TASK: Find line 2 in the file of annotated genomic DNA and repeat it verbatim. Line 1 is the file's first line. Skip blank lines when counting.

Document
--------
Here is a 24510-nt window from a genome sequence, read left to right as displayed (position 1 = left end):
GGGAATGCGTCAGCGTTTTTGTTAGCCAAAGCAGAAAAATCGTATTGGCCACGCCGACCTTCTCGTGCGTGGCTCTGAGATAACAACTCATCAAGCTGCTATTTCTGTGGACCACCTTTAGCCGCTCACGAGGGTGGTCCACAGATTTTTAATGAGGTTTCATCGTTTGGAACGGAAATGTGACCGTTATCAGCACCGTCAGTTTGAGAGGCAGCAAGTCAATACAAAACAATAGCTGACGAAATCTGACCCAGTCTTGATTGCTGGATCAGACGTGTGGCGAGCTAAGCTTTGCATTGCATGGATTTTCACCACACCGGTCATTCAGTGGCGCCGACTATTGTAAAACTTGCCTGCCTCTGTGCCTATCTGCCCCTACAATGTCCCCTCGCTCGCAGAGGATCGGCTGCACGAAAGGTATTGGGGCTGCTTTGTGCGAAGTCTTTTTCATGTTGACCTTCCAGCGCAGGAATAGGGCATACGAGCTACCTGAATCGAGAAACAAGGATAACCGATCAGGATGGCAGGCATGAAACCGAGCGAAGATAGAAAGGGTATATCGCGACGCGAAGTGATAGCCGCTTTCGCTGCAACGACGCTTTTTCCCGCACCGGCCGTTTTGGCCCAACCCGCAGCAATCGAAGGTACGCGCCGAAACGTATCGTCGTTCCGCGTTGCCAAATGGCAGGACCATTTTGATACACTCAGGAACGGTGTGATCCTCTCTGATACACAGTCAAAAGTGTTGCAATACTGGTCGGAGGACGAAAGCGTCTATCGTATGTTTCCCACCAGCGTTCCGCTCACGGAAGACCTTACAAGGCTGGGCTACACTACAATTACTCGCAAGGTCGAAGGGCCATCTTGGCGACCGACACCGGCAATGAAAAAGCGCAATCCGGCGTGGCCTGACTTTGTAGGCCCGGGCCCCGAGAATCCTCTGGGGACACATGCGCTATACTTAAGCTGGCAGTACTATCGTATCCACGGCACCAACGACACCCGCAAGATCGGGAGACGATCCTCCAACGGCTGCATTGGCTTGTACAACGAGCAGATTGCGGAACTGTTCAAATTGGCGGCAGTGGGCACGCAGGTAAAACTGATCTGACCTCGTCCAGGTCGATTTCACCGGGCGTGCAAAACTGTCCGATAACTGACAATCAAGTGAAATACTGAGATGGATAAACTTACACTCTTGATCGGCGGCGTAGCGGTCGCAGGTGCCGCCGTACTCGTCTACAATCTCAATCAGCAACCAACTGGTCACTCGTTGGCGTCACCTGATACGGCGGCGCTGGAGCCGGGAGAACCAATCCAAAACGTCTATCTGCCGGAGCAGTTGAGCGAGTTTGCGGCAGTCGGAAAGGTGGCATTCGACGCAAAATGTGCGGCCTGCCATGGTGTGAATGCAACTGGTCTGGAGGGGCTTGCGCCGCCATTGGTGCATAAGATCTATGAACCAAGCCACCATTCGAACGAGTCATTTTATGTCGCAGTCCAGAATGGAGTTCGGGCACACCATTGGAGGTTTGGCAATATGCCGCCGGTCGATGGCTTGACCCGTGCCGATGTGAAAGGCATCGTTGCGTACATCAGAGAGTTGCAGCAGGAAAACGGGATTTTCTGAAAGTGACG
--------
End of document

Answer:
GGGAATGCGTCAGCGTTTTTGTTAGCCAAAGCAGAAAAATCGTATTGGCCACGCCGACCTTCTCGTGCGTGGCTCTGAGATAACAACTCATCAAGCTGCTATTTCTGTGGACCACCTTTAGCCGCTCACGAGGGTGGTCCACAGATTTTTAATGAGGTTTCATCGTTTGGAACGGAAATGTGACCGTTATCAGCACCGTCAGTTTGAGAGGCAGCAAGTCAATACAAAACAATAGCTGACGAAATCTGACCCAGTCTTGATTGCTGGATCAGACGTGTGGCGAGCTAAGCTTTGCATTGCATGGATTTTCACCACACCGGTCATTCAGTGGCGCCGACTATTGTAAAACTTGCCTGCCTCTGTGCCTATCTGCCCCTACAATGTCCCCTCGCTCGCAGAGGATCGGCTGCACGAAAGGTATTGGGGCTGCTTTGTGCGAAGTCTTTTTCATGTTGACCTTCCAGCGCAGGAATAGGGCATACGAGCTACCTGAATCGAGAAACAAGGATAACCGATCAGGATGGCAGGCATGAAACCGAGCGAAGATAGAAAGGGTATATCGCGACGCGAAGTGATAGCCGCTTTCGCTGCAACGACGCTTTTTCCCGCACCGGCCGTTTTGGCCCAACCCGCAGCAATCGAAGGTACGCGCCGAAACGTATCGTCGTTCCGCGTTGCCAAATGGCAGGACCATTTTGATACACTCAGGAACGGTGTGATCCTCTCTGATACACAGTCAAAAGTGTTGCAATACTGGTCGGAGGACGAAAGCGTCTATCGTATGTTTCCCACCAGCGTTCCGCTCACGGAAGACCTTACAAGGCTGGGCTACACTACAATTACTCGCAAGGTCGAAGGGCCATCTTGGCGACCGACACCGGCAATGAAAAAGCGCAATCCGGCGTGGCCTGACTTTGTAGGCCCGGGCCCCGAGAATCCTCTGGGGACACATGCGCTATACTTAAGCTGGCAGTACTATCGTATCCACGGCACCAACGACACCCGCAAGATCGGGAGACGATCCTCCAACGGCTGCATTGGCTTGTACAACGAGCAGATTGCGGAACTGTTCAAATTGGCGGCAGTGGGCACGCAGGTAAAACTGATCTGACCTCGTCCAGGTCGATTTCACCGGGCGTGCAAAACTGTCCGATAACTGACAATCAAGTGAAATACTGAGATGGATAAACTTACACTCTTGATCGGCGGCGTAGCGGTCGCAGGTGCCGCCGTACTCGTCTACAATCTCAATCAGCAACCAACTGGTCACTCGTTGGCGTCACCTGATACGGCGGCGCTGGAGCCGGGAGAACCAATCCAAAACGTCTATCTGCCGGAGCAGTTGAGCGAGTTTGCGGCAGTCGGAAAGGTGGCATTCGACGCAAAATGTGCGGCCTGCCATGGTGTGAATGCAACTGGTCTGGAGGGGCTTGCGCCGCCATTGGTGCATAAGATCTATGAACCAAGCCACCATTCGAACGAGTCATTTTATGTCGCAGTCCAGAATGGAGTTCGGGCACACCATTGGAGGTTTGGCAATATGCCGCCGGTCGATGGCTTGACCCGTGCCGATGTGAAAGGCATCGTTGCGTACATCAGAGAGTTGCAGCAGGAAAACGGGATTTTCTGAAAGTGACG